“…how many possess a cry
and never a body” ~ D. Bonta

You can usually tell what kind
of person you’re dealing with from the way,
for instance, they treat the people cleaning up for

or waiting on them. This observation, from my youngest
daughter who started working summers as a hostess
in a Japanese restaurant— though she wound up

being made to fill bento boxes with salad
greens and cherry tomatoes, and the pitchers
with ice cold water; roll the silverware

in napkins, and often, help wipe down tables
with a wet cloth at the end of the day. Oh yeah,
I know what she means; I’ve seen and heard it myself—

The demeanor and voice changing to one of peremptory
command, the not even looking into the eyes of those
whose hands bring you soup, refill your water

or tea; take the bowl back to the kitchen
just because the angry customer didn’t listen
or realize the item marked with four out of five

bird chillies on the menu means really spicy.
And the racist insult scrawled on the guest check
instead of a gratuity: “Ching Chong, if you can’t

speak English, maybe you should go back
to your country.” And whoever tells you
it’s about borders or soil or territory

doesn’t know or has willfully chosen to forget
our common and shameful histories. One apartment
we used to rent in the Ghent neighborhood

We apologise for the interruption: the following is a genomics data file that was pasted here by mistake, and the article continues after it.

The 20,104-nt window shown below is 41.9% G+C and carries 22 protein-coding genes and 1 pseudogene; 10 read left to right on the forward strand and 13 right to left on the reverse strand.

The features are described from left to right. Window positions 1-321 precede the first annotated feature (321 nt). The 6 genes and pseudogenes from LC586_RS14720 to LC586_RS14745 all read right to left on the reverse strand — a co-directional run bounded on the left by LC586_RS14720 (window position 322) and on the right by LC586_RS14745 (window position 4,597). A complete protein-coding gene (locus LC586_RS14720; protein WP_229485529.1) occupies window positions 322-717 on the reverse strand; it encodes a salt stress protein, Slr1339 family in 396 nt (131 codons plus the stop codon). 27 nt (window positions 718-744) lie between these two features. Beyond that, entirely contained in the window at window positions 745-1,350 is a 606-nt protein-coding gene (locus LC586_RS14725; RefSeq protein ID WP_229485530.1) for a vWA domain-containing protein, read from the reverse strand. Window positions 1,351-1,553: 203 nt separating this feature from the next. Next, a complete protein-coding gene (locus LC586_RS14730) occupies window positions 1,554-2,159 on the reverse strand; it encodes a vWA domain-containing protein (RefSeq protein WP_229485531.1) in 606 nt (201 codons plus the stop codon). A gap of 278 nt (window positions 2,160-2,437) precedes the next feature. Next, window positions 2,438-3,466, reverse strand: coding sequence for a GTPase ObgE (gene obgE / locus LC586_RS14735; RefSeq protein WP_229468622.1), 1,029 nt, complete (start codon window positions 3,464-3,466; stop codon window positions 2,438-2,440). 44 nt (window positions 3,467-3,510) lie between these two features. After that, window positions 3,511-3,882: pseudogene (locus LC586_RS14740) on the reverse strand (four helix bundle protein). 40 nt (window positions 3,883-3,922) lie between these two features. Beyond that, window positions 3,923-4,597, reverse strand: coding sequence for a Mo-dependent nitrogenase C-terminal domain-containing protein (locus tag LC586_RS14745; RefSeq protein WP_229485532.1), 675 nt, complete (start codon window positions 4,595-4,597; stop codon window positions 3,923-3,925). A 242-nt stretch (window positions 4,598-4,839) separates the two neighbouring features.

had some kind of electrical outlet
right in the middle of the dining room floor.
I couldn’t figure out what it was, until someone

explained it was likely from the old days,
when servants or slaves lived on the lower floor,
and could be summoned by the master or mistress

of the house to bring more iced tea, more mint
julep and deviled eggs, or take away the dirty dishes,
simply by pressing a buzzer with their foot. This week,

I read that a husband and wife in Quezon City
have just been convicted to 40 years in jail
for having repeatedly punched their maid, slammed

her body against doors; even pressing a hot iron
against her face, which caused her to go blind.
In Hong Kong, there are maids who press their bodies

into the space between the stove and the refrigerator
at night: these are their sleeping quarters. In Colorado,
a couple are now in jail for having starved and abused

their own blind, autistic son for over a decade. So much
anguish and pain, but we must recognize it by name—
Look it straight in the eye and not away, not pretend.

What animals are these, and how are they related to us?
What are those cries they emit out in the streets,
in the square, their fists raised in terrible salute?


In response to Via Negativa: Casualty.

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